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10 Signs Your Organization’s Culture is Toxic

Ever wonder if your organization’s culture is toxic?

Apparently, not enough leaders do.

According to a Gallup survey, only 15% of employees globally are engaged at work.

In America, 30% of employees are engaged, which at first sounds great.

Except, that means that 70% of your workforce feels like their job is grinding the life of out of them. 70% of the people you’ve hired, or who are part of your organization, aren’t showing up with their best, productivity is low and your mission is suffering.

Underneath that is almost always some kind of unhealthy or toxic culture that demotivates your team.

As a result, every day, good people leave. People don’t quit jobs, they quit bosses and cultures.

One of the most important roles you have as a leader is to create a healthy culture that attracts and keeps healthy team members.

One of the challenges in leadership is that the boss is often the last to know that their work culture is toxic.

Leaders consistently overestimate how healthy they are and how healthy their team is.

That’s why I developed a new resource for leaders called The 3 Step Guide to Developing Better Value Statements. It’s free. You can get instant access here.

So, how would you know your organization’s culture is toxic?

Here are ten signs.

1. You talk ABOUT people, not TO them

The golden rule of conflict is this: talk to the person you have an issue with, not about them.

In too many organizations, the opposite is true.

People talk about people rather than to them.

Companies are bad that this, but so are churches. Even in churches, conflict gets swept under the carpet, played out in a passive-aggressive way or spilled out onto social media.

The church should the BEST organization in the world in dealing with conflict. Often, we can be the worst.

The next time you want to talk about someone (i.e. gossip), talk to them instead.

If you can’t or won’t, then it’s not that big of an issue, so let it go. Or, you have a problem deeper than you realize. Get some help.

This also stops gossip dead in its tracks.

2. You have to play politics to get anything done

One sure sign of a toxic culture is that you have to play politics to get anything done.

You know things have gotten political in your organization when:

Decisions rarely get made the way they’re supposed to be made.

Most decisions happen outside of meetings or any agreed-upon process.

You can’t get a yes without offering something in return.

You have to continually lobby to be heard.

If you’re always jockeying, lobbying and courting favor to get the right decision made, it’s a sign your organization is unhealthy.

In the local church in particular, having to play politics to win is a sure sign there’s sin.

When you do what you say you’re going to do the way you said you’re going to do it, you bring health to an organization.

3. What gets said publicly is different from what’s happening privately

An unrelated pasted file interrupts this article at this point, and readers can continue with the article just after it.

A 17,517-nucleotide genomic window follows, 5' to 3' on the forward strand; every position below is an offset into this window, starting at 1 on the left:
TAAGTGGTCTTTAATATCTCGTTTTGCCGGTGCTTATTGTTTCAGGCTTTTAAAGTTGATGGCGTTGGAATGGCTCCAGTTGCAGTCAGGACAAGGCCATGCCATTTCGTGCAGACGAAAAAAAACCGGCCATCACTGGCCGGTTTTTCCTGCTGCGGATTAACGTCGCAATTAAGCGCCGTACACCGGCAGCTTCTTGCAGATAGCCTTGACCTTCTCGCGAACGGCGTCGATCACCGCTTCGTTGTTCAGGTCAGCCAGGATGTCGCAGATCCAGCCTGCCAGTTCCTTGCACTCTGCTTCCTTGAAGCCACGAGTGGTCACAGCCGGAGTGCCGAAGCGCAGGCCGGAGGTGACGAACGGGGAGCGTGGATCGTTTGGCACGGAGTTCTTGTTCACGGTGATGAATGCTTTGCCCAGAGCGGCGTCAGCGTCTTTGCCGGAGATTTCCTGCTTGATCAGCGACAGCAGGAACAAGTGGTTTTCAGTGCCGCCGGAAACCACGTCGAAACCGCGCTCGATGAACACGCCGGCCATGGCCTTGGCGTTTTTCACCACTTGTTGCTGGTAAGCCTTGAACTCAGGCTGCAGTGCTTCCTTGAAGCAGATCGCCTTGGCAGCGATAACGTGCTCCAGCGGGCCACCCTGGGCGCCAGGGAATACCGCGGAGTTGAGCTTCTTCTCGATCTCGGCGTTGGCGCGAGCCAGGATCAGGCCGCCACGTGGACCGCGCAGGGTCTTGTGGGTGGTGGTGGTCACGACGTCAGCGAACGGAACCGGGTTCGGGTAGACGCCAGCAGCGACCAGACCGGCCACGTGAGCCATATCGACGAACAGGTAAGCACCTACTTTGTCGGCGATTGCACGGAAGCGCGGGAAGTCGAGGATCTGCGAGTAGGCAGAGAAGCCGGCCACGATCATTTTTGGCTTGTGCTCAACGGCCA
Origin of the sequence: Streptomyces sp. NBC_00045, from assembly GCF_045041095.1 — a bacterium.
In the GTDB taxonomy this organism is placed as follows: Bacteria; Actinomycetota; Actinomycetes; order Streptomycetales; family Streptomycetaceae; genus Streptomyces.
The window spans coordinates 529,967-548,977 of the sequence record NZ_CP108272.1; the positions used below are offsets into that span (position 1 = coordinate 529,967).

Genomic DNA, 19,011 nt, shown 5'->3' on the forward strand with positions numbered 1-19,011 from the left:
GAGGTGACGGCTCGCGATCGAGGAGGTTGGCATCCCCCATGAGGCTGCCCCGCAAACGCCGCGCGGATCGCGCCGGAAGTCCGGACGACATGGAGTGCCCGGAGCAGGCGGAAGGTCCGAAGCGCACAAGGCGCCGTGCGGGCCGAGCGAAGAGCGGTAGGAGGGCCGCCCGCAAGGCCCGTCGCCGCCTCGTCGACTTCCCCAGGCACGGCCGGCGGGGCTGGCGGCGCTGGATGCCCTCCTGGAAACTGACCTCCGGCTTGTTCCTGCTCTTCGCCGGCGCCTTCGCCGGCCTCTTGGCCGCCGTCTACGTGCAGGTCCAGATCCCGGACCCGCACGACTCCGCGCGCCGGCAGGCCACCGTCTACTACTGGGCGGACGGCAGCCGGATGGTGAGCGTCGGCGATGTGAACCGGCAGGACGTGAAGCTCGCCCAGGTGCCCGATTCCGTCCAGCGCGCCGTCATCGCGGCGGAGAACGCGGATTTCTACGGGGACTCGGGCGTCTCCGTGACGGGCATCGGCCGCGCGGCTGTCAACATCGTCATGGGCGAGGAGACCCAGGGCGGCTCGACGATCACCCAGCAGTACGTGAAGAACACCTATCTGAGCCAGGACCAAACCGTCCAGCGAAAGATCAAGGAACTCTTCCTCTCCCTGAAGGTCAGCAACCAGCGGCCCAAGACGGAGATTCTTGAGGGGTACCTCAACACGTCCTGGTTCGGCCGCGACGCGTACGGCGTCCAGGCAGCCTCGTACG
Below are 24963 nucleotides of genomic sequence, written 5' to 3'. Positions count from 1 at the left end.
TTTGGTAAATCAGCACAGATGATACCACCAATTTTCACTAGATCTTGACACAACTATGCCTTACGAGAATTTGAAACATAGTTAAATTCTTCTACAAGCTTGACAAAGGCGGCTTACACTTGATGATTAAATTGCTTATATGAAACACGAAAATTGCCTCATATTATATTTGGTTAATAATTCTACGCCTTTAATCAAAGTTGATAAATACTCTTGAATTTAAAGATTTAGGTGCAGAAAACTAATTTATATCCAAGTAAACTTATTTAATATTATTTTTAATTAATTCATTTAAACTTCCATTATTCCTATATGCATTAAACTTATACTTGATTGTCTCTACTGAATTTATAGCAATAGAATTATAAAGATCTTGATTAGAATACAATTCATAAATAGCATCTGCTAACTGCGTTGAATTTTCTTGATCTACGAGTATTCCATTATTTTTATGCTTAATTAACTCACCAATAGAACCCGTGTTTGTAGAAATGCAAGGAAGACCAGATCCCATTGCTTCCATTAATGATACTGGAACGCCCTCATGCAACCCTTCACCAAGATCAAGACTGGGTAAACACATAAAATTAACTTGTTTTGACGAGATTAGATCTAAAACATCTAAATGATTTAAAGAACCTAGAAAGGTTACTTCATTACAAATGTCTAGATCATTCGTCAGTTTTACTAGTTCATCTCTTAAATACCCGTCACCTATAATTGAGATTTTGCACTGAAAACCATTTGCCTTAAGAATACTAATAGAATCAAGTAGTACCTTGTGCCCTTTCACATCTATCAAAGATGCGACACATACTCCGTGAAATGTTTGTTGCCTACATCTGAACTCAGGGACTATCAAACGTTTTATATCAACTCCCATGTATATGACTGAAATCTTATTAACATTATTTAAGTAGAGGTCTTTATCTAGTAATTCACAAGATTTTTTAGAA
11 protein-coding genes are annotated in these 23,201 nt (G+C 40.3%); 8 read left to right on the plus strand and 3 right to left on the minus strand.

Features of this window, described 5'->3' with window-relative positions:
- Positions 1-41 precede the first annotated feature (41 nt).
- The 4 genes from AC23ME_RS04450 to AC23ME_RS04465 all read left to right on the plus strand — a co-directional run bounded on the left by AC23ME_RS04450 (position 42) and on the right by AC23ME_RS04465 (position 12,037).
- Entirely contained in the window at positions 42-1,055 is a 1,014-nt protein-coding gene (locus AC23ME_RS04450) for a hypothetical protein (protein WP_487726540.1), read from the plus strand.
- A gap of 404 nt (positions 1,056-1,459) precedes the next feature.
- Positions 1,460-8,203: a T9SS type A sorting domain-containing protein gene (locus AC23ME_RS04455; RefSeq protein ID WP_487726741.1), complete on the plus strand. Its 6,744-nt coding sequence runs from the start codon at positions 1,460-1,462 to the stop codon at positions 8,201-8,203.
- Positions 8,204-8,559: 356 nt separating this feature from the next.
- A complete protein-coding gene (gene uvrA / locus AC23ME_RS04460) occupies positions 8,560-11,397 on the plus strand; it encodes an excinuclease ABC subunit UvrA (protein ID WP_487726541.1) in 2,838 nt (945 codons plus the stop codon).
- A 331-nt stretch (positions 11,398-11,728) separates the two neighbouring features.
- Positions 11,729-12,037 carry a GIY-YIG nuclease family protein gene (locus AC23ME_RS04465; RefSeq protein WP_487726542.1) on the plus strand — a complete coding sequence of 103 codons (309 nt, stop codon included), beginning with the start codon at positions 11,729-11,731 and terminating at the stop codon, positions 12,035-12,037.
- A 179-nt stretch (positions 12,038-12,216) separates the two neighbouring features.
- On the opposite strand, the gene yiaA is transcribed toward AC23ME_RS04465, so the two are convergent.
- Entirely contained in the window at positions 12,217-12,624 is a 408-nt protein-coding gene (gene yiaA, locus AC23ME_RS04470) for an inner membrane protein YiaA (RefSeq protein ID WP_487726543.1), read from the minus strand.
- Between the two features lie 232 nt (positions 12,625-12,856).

Another sign things are becoming toxic is when what gets said publicly is different than what happened privately.

When there’s a spin on every issue, and nothing can be said publicly without ‘agreeing’ on what gets said first, you’re in dangerous territory.

For sure, there are times where a situation is delicate, and you will want to ‘agree’ on what gets said publicly to honour everyone involved, but in too many organizations few things that get done privately can be announced the same way publicly.

And to be sure…when you’re crafting any kind of a public statement, you want to pay attention to the words you use and perhaps even find agreement on them.

But the end product should never be the opposite or even different than what actually happened.

I have the good fortune of being part of several healthy organizations. I love it when people pull me aside and ask (in hushed tones), “So what’s the real story?” And I get to tell them, “Actually, that is the real story.”

Living in that kind of culture really helps you sleep at night, too.

4. Conflict happens and is never addressed

Conflict is normal. You can’t have two people hang out for long without some differences arising.

Yet, so many organizations are in perpetual fighting mode. Someone’s always at war with someone else.

Another reason churches fight regularly is because personal preferences have trumped organizational mission.

Left unattended, conflict can pit one selfish person or group against another.

A lot of bosses won’t address conflict or help resolve it in a healthy direction and respectful way.

Unresolved or unhealthy conflict zaps the strength out of most organizations.

If your organization is stagnant and in conflict, there should zero mystery as to why it isn’t growing.

5. There’s an entrenched ‘us’ and ‘them’ mentality

Every organization should be a ‘we,’ not an ‘us’ and ‘them.’

Whether the ‘us’ and ‘them’ mentality exists between factions in your organization, or between you and the outside forces, it’s always fatal to health and growth.

The job of a leader is to raise vision high enough and urgently enough for all of us to become bigger than any of us.

6. No one takes responsibility

So who’s taking responsibility for moving the mission forward?

In unhealthy cultures, the answers sound like this:

No one.

Someone.

Anybody but me.

As long as things are someone else’s responsibility, things will never get better.

Unhealthy leaders assign blame. Healthy leaders assume responsibility.

7. You can’t tell the truth

One sure sign a culture has gone toxic is when you feel you can’t tell the truth at work, so you go home and ‘dump’ all the truth out on your spouse or best friend instead.

There’s only one problem with that: someone who doesn’t work where you work can’t solve your workplace issues.

But your boss can.

One of the best things you can do as a boss is to encourage your team to speak freely, to tell you the truth…without fear of consequences.

You won’t love everything you hear.

But if you thank them for the feedback, never penalize them for telling you the truth, and take action, you’ll love hearing about the things that are bothering them far more than you’ll love hearing that one of your top team members is leaving.

And, once you know what the real issues are, you can start to solve them.

8. Everyone seems fine with good enough

Toxicity isn’t just about the presence of bad things. It’s also about the absence of great things.

Far too often in workplaces, people settle for good enough when it’s really not, well, good at all.

High capacity leaders are repulsed by mediocrity. The best team members actually crave high levels of challenge and want things to be better, if not great.

Too many organizations allow what is good to stand in the way of what could be great. The surest way to ensure a mediocre future is to resign yourself to a mediocre present.

9. There’s very little gratitude

Most people want to know they’re making a difference. Very few bosses tell them they are.

Recognition and gratitude is a simple way to reduce employee turnover and absenteeism and raise employee engagement.